Archive for the ‘Uncategorized’ Category



September 3, 2015

If you grew up in the 1970’s like I did, then I would be willing to bet you spent many Sunday nights watching THE WONDERFUL WORLD OF DISNEY. It was pretty much a tradition in my house. For those of you who are too young, WONDERFUL WORLD OF DISNEY usually aired classic films from the Disney library in shortened 60 minute installments. Sometimes they would show Disney cartoons revolving around a theme. In any event, you could count on one of several things Sundays at 7, you’d either see a nature film, the aforementioned cartoons, or one of the movies, sometimes starring Kurt Russell (yes, that Kurt Russell), playing his bumbling genius character of Dexter Riley, or you would see the man I am here to pay my respects to today, the loveable and talented Dean Jones.

Rather than review his extensive resume, which you can do at, I’d like to use this post to remember my favorite movies that stared Mr. Jones. The best place to begin, I think you will agree, is with THE LOVE BUG movies. Here, Dean played Jim Douglas, a down-on-his-luck race car driver, who rescues the legendary VW Ragtop Beetle from a ruthless car salesman. Herbie, as Jim’s mechanic christens him (a little trivia for you), we learn has its own personality and mind. When Jim discovers Herbie’s love of racing, he starts mounting a comeback. While it would have been easy for the studio to just make this a simple rags to riches fluff fantasy, Dean grounds Jim Douglas firmly in reality, denying Herbie’s gift, abandoning Herbie when he loses his first race, finally realizing that he wasn’t winning alone. In the end, we come to like the character, flaws and all.  Dean would reprise the role of Jim Douglas no less than three times. After HERBIE RIDES AGAIN, the studio realized that Dean Jones and Herbie were inseparable. So, they brought Dean back for HERBIE GOES TO MONTE CARLO,  a fun mix of racing and thievery, with a very funny turn by Don Knotts. CBS brought Jomes and Herbie to television for a short lived series, which explored their life off the track. To this day, I still remember an episode where Herbie gets himself impounded, and Dean, as Jim, gives him a chewing out. Herbie tries to play on Jim’s sympathies by activating his windshield wipers and washing fluid to suggest crying, but Jim wasn’t having any. It was great. Finally, in the late 1990’s Dean retired the character in a new LOVE BUG movie which sought to explore the origins of Herbie’s abilities. Sadly, it was not a shining moment, as the movie took the magic out of Herbie.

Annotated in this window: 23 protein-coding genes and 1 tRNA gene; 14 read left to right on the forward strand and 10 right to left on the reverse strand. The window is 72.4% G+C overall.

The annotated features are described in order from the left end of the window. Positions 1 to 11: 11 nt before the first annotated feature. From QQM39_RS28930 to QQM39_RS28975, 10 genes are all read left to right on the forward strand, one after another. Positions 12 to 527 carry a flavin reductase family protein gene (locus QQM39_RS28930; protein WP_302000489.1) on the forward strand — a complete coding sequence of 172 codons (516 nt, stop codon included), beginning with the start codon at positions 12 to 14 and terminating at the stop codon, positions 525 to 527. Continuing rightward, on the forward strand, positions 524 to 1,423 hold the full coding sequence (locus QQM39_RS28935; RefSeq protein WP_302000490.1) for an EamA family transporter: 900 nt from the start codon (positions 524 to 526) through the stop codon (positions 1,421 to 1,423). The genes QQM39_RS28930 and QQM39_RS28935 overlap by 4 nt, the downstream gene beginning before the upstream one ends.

Then there’s THE SHAGGY D.A., a sequel to THE SHAGGY DOG, which had come out many years earlier. The story focused on Wilby Daniels, who upon reading the inscription on Lucretia Borgia’s beetle ring too many times, turns into a sheep dog. In SHAGGY D.A., Wilby’s a married man, with a son, and has completely forgotten about the ring, until it’s stolen from a museum. This would be bad enough if it weren’t for the fact that Daniels is trying to unseat the town’s corrupt District Attorney, played with hilarious bluster by Keenan Wynn. Again reading the inscription causes Daniels to turn into a sheep dog, this one owned by an ice cream man played by the great Tim Conway. Naturally, Conway’s character thinks his dog can really talk, which becomes one of the movie’s funniest running gags. As you probably guessed by now, Daniels transforms at the worst possible moments, on TV, at a fundraiser, and worst of all, right in front of his rival. I loved this movie for its pure slapstick sensibilities, including a search for the ring in a cherry pie, which ends up in an all out pie fight that stands toe-to-toe with the one in THE GREAT RACE. Once again, Jones draws us into the character he’s playing, we care about him as a devoted dad and husband, and we sympathize with his plight while laughing at the sheer craziness of it all. By the way, the TV spots for this movie used David Lindup’s I SAY, I SAY, I SAY. I told you that piece was everywhere in the 1970’s.